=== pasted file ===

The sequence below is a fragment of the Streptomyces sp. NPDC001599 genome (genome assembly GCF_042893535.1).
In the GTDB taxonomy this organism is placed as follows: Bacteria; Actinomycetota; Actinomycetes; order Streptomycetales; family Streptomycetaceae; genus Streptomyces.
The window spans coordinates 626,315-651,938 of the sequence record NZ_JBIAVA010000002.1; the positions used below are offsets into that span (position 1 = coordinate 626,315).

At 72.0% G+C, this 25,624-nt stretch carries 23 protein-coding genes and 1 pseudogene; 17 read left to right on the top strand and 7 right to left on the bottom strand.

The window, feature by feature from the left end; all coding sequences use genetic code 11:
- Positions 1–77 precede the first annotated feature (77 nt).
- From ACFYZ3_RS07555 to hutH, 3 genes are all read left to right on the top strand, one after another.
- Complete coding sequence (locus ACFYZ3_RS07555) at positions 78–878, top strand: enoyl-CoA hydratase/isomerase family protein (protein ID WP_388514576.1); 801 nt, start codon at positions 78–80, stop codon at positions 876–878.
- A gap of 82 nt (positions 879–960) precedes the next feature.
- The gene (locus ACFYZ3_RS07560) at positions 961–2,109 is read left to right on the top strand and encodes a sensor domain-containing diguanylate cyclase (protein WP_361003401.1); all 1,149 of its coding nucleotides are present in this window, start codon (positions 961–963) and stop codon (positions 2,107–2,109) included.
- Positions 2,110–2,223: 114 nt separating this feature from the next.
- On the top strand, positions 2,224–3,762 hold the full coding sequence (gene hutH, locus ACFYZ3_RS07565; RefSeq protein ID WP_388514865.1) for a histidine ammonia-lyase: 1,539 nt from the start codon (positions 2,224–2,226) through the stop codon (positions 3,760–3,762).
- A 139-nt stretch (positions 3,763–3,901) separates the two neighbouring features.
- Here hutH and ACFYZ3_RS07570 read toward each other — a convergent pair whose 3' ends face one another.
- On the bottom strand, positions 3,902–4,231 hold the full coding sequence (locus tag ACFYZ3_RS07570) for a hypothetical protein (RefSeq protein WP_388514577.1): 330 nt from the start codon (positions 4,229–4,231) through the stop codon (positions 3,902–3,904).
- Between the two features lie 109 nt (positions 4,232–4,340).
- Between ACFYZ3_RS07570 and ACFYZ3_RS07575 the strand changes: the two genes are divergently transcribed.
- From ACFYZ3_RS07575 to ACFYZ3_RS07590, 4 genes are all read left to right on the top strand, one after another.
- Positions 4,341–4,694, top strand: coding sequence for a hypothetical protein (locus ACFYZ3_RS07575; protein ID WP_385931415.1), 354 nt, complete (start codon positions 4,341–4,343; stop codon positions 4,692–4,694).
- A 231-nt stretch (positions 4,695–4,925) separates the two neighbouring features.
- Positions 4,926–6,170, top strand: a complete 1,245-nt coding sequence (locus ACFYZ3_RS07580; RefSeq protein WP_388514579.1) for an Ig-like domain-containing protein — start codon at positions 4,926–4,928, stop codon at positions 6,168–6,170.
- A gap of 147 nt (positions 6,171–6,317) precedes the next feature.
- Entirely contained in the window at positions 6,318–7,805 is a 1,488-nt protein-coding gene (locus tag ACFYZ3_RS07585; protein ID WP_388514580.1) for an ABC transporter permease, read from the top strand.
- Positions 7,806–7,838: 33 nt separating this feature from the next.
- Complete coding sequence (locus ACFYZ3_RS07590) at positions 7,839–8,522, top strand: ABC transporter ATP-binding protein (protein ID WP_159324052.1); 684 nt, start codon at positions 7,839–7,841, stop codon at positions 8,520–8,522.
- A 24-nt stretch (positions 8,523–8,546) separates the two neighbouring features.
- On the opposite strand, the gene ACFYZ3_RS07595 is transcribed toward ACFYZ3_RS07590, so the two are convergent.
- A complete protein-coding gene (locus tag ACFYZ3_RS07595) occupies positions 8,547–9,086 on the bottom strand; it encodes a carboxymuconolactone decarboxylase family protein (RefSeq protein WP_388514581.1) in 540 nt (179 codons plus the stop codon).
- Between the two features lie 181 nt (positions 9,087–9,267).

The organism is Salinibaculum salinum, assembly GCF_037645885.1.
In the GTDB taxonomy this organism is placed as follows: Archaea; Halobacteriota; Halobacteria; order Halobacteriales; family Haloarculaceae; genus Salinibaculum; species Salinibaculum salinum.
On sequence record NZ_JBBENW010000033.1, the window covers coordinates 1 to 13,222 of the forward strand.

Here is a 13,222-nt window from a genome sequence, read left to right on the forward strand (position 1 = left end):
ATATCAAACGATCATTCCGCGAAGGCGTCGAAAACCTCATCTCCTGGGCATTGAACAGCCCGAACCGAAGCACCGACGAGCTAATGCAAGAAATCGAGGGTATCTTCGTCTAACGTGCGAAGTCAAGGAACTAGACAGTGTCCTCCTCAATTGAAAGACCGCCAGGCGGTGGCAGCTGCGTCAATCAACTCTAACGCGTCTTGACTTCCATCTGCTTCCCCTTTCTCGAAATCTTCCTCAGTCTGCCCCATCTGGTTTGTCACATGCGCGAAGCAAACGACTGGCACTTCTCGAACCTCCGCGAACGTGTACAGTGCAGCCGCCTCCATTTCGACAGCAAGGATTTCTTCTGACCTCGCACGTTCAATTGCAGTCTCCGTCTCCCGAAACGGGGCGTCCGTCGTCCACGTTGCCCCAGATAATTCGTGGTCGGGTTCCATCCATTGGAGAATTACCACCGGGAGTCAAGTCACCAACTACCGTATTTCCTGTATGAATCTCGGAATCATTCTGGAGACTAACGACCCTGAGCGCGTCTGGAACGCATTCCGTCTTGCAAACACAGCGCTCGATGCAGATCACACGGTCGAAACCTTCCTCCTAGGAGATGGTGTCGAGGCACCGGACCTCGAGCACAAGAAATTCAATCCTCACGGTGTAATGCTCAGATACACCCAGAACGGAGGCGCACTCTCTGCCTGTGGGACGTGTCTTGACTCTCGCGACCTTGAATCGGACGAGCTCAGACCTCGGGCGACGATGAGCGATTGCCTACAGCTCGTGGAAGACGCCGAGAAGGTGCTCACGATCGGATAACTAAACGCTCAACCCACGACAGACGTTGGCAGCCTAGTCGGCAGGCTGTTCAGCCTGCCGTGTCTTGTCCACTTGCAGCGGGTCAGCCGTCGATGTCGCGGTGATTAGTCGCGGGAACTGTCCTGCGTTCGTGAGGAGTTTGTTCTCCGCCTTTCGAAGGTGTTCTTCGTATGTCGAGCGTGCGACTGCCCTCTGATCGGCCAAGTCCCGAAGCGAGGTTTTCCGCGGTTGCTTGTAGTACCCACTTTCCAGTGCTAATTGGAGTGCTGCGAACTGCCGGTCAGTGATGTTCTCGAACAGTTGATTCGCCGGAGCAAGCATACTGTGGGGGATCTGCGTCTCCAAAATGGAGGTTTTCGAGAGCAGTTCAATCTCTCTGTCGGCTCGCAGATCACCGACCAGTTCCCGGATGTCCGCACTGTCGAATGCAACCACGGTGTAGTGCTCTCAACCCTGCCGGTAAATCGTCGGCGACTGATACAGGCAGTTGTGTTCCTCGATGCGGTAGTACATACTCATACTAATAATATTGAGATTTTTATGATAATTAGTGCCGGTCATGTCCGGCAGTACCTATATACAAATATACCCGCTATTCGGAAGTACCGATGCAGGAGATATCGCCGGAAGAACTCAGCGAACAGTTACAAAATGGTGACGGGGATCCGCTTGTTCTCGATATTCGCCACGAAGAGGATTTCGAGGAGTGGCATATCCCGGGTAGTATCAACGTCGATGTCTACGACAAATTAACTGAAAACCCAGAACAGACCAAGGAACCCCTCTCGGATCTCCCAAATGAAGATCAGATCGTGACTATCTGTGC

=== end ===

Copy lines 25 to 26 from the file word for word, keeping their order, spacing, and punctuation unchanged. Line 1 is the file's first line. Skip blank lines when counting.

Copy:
- Complete coding sequence (locus ACFYZ3_RS07590) at positions 7,839–8,522, top strand: ABC transporter ATP-binding protein (protein ID WP_159324052.1); 684 nt, start codon at positions 7,839–7,841, stop codon at positions 8,520–8,522.
- A 24-nt stretch (positions 8,523–8,546) separates the two neighbouring features.